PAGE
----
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RSA algorithm

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The RSA algorithm is the best known and most widely used public key encryption algorithm. Like any public key system, it can be used to create digital signatures as well as for secrecy.

It is named for its inventors Ron Rivest, Adi Shamir and Leonard Adleman. The original paper defining it is "A Method for Obtaining Digital Signatures and Public-Key Cryptosystems" [1] [2] [3]. by those three authors.

The three authors were joint recipients of the 2002 Turing Award, primarily for that work.

The algorithm was patented [4] in 1983 by MIT, but released into the public domain in 2000.

The inventors started a company, RSA Laboratories, which became a major player in the information security industry. Rivest in particular went on to invent additional systems which the company marketed, including the MD4 and MD5 hash algorithms and various encryption algorithms with names of the form RCn including RC4, a widely used stream cipher.

Staff at RSA Laboratories wrote a specification for use of the RSA algorithm in Internet protocols. The current version is RFC 2437. RSA is used in many protocols, including IPsec, Open PGP and DNS security.

How it works

Any public key system requires that keys be created in matched pairs, such that if one key encrypts then only the other key from that pair can decrypt. One key from a pair can be published as the user's public key; the other becomes his or her private key, and must be kept secret.

To generate an RSA key pair, the system first finds two distinct primes p, q and the product N = pq. Take p-1 and q-1 and find the totient function of N, the product T = (p-1)(q-1). Alternately, find the least common multiple T = lcm( p-1, q-1) ( discussion). Then choose encryption exponent e and decryption exponent d such that d*e == 1 modulo T. The public key is then the pair (N,e) and the private key (N,d).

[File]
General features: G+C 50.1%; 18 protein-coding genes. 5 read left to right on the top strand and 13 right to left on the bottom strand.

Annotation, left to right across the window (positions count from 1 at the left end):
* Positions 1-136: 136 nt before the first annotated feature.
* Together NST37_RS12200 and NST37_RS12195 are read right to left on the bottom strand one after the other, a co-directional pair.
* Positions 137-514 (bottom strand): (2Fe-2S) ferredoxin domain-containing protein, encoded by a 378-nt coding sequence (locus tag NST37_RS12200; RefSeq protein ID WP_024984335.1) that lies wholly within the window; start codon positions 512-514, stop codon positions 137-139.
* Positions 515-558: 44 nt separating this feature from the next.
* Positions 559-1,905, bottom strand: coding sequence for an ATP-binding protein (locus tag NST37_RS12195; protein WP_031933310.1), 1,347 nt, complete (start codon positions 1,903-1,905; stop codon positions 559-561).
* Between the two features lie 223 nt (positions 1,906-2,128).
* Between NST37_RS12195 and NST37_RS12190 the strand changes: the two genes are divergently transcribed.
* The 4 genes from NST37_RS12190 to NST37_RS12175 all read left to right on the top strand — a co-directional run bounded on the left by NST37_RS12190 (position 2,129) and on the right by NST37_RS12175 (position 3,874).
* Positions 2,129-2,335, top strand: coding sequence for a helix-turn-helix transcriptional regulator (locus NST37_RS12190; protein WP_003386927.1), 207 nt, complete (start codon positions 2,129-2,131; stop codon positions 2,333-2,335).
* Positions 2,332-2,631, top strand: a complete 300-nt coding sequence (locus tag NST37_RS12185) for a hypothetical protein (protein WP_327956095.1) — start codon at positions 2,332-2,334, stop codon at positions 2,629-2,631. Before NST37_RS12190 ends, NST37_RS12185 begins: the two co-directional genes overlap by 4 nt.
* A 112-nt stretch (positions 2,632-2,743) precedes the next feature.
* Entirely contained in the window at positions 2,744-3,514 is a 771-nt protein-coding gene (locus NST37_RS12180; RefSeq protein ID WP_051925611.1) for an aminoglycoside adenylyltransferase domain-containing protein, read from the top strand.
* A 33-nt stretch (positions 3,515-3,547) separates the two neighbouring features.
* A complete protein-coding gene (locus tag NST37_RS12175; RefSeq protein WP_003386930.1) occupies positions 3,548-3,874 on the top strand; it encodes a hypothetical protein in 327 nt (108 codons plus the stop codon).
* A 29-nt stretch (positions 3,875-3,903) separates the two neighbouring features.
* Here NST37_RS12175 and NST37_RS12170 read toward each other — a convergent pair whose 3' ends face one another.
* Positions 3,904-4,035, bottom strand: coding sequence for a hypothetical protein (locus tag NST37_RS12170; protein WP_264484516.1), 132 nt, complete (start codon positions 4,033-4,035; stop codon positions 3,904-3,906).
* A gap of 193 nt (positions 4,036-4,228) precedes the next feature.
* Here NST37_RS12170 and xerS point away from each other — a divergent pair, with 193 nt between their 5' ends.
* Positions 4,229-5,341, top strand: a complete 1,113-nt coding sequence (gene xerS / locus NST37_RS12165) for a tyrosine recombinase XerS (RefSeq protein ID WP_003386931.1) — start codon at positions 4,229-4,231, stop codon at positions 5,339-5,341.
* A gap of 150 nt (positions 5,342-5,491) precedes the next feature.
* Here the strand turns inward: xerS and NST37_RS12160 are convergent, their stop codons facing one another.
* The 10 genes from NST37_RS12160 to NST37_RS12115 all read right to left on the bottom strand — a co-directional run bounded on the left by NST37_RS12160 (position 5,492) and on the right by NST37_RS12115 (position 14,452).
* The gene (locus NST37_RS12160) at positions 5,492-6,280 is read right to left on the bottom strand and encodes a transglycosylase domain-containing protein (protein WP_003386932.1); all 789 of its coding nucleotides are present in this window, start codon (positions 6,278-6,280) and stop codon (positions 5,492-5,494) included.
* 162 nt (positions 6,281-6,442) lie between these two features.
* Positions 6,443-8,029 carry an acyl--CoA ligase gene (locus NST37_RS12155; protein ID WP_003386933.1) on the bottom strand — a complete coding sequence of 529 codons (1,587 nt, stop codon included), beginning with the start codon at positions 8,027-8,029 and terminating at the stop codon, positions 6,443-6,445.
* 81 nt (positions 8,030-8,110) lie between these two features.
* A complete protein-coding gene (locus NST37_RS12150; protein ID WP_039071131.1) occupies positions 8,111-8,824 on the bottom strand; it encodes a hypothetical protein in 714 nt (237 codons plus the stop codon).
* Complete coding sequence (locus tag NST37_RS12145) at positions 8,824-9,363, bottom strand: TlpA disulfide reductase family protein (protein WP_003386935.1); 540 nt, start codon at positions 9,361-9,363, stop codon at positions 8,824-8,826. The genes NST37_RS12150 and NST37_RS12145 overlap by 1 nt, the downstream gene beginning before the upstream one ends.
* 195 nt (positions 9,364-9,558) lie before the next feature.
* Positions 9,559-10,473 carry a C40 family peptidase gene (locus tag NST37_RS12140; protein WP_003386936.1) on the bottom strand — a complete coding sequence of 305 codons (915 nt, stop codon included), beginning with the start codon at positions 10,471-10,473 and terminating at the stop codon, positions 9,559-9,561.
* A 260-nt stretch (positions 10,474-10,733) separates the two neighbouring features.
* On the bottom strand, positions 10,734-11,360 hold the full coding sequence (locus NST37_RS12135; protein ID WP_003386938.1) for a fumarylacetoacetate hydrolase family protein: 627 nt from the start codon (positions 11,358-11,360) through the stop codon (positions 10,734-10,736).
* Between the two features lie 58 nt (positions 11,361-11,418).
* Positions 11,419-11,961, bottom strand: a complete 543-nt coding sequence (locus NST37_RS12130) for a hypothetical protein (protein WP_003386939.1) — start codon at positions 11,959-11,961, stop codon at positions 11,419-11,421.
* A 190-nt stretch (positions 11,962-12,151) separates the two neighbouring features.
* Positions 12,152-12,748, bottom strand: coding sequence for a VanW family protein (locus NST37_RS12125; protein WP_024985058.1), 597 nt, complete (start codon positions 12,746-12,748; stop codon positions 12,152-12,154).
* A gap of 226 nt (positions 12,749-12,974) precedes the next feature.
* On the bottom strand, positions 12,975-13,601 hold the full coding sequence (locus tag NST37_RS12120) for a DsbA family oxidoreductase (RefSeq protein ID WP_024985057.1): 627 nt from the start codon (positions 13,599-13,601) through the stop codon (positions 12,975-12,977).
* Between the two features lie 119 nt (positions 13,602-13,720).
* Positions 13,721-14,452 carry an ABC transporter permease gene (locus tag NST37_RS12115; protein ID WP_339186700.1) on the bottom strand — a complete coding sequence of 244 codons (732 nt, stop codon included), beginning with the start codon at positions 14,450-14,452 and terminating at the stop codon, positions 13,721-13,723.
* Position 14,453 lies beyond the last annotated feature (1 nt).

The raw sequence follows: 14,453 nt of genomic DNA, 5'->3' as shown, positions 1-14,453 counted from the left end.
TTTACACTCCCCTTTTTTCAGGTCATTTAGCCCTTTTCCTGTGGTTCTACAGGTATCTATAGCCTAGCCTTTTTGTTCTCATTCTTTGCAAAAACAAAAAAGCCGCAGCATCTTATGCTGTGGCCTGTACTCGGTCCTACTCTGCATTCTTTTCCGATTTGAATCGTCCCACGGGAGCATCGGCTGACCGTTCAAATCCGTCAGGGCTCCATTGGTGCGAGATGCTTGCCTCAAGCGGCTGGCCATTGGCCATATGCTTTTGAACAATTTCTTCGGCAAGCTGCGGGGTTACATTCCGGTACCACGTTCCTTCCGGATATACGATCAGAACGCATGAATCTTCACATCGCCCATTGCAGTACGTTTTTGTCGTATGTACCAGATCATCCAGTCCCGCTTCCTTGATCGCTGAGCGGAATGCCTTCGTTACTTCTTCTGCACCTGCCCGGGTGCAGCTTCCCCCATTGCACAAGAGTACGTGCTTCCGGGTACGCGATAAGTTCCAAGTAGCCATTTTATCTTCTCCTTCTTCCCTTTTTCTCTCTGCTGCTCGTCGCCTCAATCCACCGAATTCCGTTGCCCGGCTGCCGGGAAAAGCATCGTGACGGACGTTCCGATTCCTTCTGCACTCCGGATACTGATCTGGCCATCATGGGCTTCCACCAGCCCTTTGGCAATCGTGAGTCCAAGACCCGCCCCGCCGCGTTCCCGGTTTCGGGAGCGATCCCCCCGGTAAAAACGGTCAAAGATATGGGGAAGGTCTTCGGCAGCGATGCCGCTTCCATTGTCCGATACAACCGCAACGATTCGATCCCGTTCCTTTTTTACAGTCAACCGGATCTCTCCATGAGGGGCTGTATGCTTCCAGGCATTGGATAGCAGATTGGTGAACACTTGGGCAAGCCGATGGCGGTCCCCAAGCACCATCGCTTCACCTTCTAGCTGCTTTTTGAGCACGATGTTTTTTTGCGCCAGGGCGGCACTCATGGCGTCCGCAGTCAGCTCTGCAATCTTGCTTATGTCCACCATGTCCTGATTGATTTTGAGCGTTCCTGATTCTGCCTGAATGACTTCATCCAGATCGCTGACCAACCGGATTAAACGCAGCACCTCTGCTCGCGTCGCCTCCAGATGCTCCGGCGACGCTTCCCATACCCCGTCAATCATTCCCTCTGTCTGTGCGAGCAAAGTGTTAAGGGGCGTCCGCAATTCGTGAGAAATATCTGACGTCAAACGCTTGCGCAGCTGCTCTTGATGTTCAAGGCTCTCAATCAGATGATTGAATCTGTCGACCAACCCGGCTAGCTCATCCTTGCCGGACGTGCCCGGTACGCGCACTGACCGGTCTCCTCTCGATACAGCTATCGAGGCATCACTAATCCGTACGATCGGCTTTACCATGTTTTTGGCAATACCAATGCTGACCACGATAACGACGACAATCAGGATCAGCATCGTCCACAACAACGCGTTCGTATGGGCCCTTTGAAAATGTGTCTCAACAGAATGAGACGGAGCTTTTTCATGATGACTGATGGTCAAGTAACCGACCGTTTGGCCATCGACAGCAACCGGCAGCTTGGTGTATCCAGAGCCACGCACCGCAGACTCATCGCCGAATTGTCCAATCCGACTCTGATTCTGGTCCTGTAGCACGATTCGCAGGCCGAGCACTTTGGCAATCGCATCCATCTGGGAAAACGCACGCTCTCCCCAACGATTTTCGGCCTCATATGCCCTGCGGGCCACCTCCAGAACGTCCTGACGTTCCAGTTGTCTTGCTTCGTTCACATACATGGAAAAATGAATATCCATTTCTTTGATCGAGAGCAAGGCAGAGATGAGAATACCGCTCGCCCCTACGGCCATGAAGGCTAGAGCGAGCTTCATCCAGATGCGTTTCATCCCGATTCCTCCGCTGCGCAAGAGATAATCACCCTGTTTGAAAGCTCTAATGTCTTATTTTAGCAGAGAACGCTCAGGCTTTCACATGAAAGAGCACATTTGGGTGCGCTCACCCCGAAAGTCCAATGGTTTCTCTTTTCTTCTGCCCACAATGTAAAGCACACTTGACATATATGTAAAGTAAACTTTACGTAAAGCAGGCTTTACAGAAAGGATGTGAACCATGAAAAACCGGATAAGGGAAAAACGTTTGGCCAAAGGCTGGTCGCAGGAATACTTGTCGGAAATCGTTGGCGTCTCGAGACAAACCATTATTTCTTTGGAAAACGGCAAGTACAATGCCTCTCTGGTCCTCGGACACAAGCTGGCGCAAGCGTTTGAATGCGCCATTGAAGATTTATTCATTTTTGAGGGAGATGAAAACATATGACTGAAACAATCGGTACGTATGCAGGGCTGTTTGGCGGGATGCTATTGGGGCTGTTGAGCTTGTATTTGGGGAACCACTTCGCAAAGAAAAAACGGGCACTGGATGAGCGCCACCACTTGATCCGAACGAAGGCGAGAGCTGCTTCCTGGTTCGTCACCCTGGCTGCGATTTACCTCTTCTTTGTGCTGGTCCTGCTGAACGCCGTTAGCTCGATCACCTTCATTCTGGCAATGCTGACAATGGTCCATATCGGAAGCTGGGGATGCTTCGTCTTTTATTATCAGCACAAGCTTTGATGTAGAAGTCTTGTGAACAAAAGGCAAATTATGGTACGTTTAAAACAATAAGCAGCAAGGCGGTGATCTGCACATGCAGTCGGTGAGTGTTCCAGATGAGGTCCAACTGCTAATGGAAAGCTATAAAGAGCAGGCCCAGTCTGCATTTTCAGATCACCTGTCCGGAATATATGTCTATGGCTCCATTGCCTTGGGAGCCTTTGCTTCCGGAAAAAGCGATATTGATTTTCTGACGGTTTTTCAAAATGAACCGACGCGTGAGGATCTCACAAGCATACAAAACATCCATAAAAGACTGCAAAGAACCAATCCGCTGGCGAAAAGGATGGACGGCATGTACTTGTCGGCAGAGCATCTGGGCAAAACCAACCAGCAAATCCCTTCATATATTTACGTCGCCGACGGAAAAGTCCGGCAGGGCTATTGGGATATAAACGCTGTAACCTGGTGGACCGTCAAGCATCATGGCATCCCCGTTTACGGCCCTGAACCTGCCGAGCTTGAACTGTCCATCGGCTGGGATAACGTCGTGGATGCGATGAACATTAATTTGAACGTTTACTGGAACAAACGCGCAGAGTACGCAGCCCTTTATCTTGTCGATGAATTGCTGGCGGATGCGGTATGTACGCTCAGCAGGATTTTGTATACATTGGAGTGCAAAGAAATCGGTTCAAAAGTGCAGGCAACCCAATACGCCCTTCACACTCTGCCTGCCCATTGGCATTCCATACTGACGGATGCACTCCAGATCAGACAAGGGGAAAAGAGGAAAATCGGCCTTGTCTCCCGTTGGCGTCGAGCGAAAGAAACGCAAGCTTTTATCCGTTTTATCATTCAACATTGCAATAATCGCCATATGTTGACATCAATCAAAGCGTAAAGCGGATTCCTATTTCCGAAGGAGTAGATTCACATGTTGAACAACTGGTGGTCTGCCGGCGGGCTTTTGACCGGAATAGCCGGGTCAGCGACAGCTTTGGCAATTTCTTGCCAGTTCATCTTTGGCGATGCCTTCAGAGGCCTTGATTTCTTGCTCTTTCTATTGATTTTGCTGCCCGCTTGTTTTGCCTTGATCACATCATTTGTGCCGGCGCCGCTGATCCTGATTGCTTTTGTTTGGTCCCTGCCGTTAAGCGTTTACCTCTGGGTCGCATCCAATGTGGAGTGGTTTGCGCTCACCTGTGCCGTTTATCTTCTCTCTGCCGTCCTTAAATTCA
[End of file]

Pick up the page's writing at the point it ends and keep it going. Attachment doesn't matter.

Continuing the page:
The strength parameter of the system is the length of N in bits. As of mid-2010, 1024-bit keys are in widespread use but are generally in the process of being replaced by 2048-bit keys for greater security. Some users choose larger sizes to be on the safe side.

Using t for plaintext and c for ciphertext, encryption is then:

 c = te  modulo N

and decryption, using m for the decrypted message, is:

 m = cd modulo N

so we have:

 m = (te)d modulo N
 m = tde modulo N

whence (via the proof below)

 m = t   modulo N

That is, the encrypt/decrypt pair of operations always give the correct result.

Proof

The proof is based on theorems proved by Fermat, back in the 17th century,

For prime p and any x:

 xp == x   modulo p

and for non-zero x:

 xp-1 == 1   modulo p

Whence, for any k and non-zero x:

 xk(p-1) == 1   modulo p

so for non-zero x:

 xk(p-1)(q-1) == 1   modulo p

and

 xk(p-1)(q-1)+1 == x   modulo p

but that also holds if x is zero modulo p, since then both sides are zero.

Similarly,

 xk(p-1)(q-1)+1 == x   modulo q

so if p and q are distinct primes

 xk(p-1)(q-1)+1 == x   modulo pq

But we have:

 de == 1 mod T
 de = k(p-1)(q-1)+1   for some k

and

 m = tde    modulo N which is modulo pq

so

 m = t      in all cases

Security